People are dying all the time. Wars are just one of the many causes of death, but certainly one of the more avoidable ones. WHO’s Global Burden of Disease (GBD) study is the key publication containing global health statistics which can help to understand the relevance of geography in relation to the mortality patterns and the prevalence of certain diseases. The most recent update is currently in preparation (set for publication in 2012). Gathering this data is an enormous task: “GBD found that only about a third of all deaths worldwide occurring annually are recorded in government vital registration schemes. India and China have sample registration systems. India has records for particular urban and rural areas, which are assumed to be typical of their urban and rural populations. China’s figures are based on a 10 yearly household survey, where information on deaths in the previous 12 months is asked for. If these are considered to provide information on their whole populations, then around 72% of causes of deaths worldwide are known from death registration data.” (see more about the data on worldmapper).
Data about deaths were some of the most recent additions to the worldmapper website, where we did an extensive mapping of all causes of death and the ages of death. The map series covers all approximately 57 million deaths occuring every year on this planet according to the previous release of the GBD study (meanwhile this figure will have changed slightly, but the proportions that are displayed in the worldmapper cartograms will still show a quite valid picture of the distribution of deaths). These maps are featured in an online lecture by Danny Dorling (see here), and we have now created a map animation on YouTube that shows these maps from different perspectives:
The first part of the following video clip shows the deaths occurring in 5-year age groups, highlighting the unequal distribution of early deaths in the poorer parts of the world, while the most wealthy nations have the largest shares of people dying at a very high age. The second part shows the same maps, but now each age group in its real proportion to the number of deaths occurring in each age group. Striking is the fact, that infant mortality is by far the largest age group of deaths occurring in the world (more than 8 million deaths every year). The numbers then go down to a low in the group of 10-14 year old’s (more than 500,000 dying in that age group), to start rising gradually from the age of 15 again. The second peak is then between 70 and 80 year old’s, with almost 5.5 million dying in both of the five-year cohorts in that range). Less than 100,000 – the lowest number – make it to an age of over 100 before they die. The third part of the clip concentrates on the causes of death, which are categorised by groups of diseases and other causes of death. One interesting fact here is that less than 10% (slightly more than 5 million) are dying from non-disease related deaths (such as accidents, wars, murder, or suicide – figures like war deaths will be the most variable in their distribution over the years, and the 2002 snapshot displayed in these maps can only be an example for the distribution o). By far the most deaths occurring are related to some form of illness or disease. The causes themselves show another striking importance of geographic location, with almost no cause of death being distributed equally among the world’s population. Death and disease are an issue of global inequalities in health, what the following maps strikingly show:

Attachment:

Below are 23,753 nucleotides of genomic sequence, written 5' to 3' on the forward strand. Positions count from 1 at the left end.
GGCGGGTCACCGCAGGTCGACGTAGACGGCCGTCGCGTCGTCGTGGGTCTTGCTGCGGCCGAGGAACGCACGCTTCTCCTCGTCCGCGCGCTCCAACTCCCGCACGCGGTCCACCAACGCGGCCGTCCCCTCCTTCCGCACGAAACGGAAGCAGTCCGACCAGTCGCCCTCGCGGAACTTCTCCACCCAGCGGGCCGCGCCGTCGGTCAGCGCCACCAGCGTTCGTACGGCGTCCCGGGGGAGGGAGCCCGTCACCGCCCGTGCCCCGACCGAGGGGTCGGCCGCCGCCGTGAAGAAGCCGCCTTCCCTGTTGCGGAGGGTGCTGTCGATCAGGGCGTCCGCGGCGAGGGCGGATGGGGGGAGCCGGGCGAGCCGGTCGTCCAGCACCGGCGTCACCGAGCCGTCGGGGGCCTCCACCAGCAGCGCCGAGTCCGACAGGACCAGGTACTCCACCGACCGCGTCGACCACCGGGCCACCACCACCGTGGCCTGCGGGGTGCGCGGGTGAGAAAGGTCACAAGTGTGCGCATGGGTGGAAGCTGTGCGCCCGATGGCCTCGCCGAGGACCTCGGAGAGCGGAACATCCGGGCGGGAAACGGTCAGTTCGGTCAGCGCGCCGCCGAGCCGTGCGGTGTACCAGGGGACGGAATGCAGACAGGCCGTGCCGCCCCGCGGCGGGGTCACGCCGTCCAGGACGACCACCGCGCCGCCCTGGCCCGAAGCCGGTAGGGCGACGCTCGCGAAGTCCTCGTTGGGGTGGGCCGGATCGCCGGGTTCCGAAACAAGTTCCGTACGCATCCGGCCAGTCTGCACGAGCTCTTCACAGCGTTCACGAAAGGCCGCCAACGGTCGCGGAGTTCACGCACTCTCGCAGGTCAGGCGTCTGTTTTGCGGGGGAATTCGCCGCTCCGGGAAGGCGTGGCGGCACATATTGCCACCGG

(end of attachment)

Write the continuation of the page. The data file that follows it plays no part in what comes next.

Further reading and more visuals related to the topic can be found on the following pages on this website:
- Child Malnutrition
- Heart disease in the United Kingdom
- Malaria Deaths 2010
- Presentation: Ill-health on the cheap?
- Presentation: Making visible global injustice in health